The Differences Between Lifelong and Acquired PE

If you’ve been diagnosed with premature ejaculation, you may be considering the options for treatment. Various drug therapies and non-drug treatments can help you deal with your problem. Treatment options depend on the severity of your problem, how much control you have over your erection, and any other factors that may be affecting your sexual life. A doctor can recommend treatments based on your individual needs.

Although the cause of premature ejaculation is unknown, it is commonly associated with a complex interaction between biological and psychological factors. A man who has erectile dysfunction may rush to ejaculate. Other causes of premature ejaculation include stress, underlying medical conditions, or hormonal imbalances. For example, sexual performance anxiety causing ED can make it difficult to relax during sex, which makes a man unable to achieve and maintain a firm erection.

If you think your partner is the cause of your PE, you should discuss your sexual life with your doctor. You can also seek treatment with a sex therapist or urologist. If you feel that your PE is caused by a psychological condition, a doctor may refer you to a mental health professional. A doctor may refer you to a urologist who specializes in problems with the urinary system. Behavioral treatments can help 95% of men with PE.

There are two types of PE: lifelong PE and acquired PE. Both forms may lead to personal and professional consequences. For example, a lifelong case may result in a lifetime of avoiding sexual intimacy. In some cases, a persistent pattern of ejaculation is associated with an avoidance of intimacy. This is not the best scenario for a man suffering from this condition. Fortunately, there are many treatments available for early ejaculation.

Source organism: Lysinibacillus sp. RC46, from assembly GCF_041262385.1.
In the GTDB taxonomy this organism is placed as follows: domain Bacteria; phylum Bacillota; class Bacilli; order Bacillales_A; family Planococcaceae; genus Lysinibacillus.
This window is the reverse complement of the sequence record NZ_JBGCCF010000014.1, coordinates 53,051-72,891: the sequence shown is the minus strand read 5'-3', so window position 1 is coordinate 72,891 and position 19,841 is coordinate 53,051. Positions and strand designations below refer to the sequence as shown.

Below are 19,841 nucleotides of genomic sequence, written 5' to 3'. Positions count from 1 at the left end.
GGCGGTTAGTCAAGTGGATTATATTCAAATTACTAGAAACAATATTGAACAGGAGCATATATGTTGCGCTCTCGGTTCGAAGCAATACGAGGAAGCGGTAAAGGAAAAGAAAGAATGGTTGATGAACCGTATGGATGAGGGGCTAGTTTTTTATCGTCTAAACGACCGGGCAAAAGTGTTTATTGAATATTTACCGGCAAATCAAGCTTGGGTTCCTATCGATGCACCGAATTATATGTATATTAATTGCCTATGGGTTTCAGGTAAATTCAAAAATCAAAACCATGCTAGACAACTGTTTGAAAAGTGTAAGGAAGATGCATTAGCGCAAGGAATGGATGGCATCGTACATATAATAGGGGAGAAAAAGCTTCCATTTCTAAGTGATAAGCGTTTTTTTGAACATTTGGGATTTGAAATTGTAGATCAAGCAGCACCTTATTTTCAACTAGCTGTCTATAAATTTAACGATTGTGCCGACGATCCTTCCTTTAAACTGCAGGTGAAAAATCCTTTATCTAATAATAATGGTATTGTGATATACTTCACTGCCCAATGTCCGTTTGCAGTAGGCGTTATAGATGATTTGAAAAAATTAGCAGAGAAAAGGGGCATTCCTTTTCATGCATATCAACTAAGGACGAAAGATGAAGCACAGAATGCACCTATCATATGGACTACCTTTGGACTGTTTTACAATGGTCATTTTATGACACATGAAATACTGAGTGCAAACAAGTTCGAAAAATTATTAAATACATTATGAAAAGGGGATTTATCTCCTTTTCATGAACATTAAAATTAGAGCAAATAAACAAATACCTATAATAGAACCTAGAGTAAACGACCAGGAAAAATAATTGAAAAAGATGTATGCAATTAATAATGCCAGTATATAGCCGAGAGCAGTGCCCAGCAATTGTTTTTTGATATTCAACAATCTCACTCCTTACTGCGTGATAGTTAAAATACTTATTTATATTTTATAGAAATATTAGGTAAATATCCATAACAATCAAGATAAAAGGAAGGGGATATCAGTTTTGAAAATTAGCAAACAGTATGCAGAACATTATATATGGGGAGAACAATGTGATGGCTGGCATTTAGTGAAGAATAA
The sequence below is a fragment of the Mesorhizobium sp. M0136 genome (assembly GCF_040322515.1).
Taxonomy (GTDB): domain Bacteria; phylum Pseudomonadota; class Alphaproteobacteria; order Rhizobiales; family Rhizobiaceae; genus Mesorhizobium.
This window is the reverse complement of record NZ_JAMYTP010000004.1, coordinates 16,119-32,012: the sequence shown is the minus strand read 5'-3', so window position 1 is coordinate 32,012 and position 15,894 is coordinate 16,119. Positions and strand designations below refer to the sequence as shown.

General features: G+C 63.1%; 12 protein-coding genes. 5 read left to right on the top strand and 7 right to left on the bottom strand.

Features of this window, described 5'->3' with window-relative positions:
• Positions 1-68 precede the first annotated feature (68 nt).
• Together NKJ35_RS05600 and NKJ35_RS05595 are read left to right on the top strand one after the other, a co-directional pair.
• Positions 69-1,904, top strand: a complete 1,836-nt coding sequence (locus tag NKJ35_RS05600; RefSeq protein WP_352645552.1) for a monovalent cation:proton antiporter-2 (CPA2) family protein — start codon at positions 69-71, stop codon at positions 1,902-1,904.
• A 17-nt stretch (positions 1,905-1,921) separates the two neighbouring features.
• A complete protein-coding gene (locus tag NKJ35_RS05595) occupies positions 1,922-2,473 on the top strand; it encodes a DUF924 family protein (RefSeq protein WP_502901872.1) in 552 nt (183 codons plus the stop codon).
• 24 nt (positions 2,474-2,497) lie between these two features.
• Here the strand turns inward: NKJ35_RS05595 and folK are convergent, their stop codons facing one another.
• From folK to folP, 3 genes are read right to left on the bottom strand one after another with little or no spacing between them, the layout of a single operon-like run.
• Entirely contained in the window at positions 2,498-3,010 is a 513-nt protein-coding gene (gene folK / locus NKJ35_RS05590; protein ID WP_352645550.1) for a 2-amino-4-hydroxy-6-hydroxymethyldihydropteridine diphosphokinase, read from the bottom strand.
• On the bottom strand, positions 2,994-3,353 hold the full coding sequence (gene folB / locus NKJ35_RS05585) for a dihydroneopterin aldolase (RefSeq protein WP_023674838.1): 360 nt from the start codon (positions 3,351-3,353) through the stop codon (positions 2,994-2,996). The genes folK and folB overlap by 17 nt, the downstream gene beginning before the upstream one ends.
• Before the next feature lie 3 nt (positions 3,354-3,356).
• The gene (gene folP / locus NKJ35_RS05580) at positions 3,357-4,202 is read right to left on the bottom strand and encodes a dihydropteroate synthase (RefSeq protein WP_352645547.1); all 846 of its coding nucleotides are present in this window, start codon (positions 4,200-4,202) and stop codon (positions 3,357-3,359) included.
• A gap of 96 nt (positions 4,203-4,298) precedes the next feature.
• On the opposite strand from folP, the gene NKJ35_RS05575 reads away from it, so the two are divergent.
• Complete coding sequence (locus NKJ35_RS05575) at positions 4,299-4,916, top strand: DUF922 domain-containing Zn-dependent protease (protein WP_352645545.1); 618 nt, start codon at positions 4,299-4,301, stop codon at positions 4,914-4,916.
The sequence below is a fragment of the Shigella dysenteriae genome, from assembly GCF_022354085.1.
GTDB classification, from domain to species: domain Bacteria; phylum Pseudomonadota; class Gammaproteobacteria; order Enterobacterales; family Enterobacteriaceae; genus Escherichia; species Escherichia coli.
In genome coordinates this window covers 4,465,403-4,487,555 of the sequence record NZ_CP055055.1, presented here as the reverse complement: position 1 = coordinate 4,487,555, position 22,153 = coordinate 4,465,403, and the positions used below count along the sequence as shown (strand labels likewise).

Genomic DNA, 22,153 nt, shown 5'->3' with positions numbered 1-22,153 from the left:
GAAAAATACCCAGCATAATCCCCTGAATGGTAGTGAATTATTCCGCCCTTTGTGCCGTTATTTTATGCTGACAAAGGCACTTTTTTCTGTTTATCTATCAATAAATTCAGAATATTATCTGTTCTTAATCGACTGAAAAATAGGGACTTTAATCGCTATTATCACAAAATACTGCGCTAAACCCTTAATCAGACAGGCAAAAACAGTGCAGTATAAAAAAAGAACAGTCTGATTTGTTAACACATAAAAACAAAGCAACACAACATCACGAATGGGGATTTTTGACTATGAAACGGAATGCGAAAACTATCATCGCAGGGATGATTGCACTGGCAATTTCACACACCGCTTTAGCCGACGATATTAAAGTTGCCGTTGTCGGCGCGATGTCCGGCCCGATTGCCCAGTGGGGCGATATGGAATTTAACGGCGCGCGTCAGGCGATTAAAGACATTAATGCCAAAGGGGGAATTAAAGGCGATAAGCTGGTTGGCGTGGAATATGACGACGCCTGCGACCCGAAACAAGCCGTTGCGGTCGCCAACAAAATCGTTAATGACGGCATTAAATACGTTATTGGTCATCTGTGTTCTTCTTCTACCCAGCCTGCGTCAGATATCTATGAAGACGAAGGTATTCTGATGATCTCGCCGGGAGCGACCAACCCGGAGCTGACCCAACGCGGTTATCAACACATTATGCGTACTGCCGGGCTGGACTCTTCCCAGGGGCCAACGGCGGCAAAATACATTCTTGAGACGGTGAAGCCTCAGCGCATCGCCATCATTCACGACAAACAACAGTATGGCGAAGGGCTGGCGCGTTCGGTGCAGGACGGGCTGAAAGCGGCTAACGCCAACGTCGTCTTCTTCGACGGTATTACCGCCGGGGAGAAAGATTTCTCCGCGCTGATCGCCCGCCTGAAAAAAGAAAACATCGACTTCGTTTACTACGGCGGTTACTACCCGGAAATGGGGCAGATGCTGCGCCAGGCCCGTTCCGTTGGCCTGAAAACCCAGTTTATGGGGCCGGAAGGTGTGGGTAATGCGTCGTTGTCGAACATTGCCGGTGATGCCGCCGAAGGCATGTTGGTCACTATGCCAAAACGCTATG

A prescription medicine known as a selective serotonin reuptake inhibitor (SSRI) may help men with premature ejaculation. SSRIs, which are mainly used for depression, work by delaying the start of ejaculation. In addition to a prescription medication, a doctor may prescribe an SSRI to treat premature ejaculation. One of the most common types of SSRI is dapoxetine, which is taken 1 to three hours before intercourse. However, you should not take more than one pill a day.

A doctor may prescribe antidepressants or psychotherapy to treat premature ejaculation. These medications may also delay ejaculation by inhibiting orgasm. Creams with prilocaine or lidocaine are also available to treat this condition. However, these creams may cause a few side effects and may not be suitable for every case. If these treatments fail to solve your problem, consult a physician to learn more about the treatment options available for premature ejaculation.

A medical condition called premature ejaculation can lead to frustration and reduced sex pleasure. The cause of premature ejaculation is unknown, and treatments can only delay the onset of the condition. Premature ejaculation can occur during any sexual situation. One in five men experiences premature ejaculation at some point in their lives. The symptoms can range from annoying to downright embarrassing.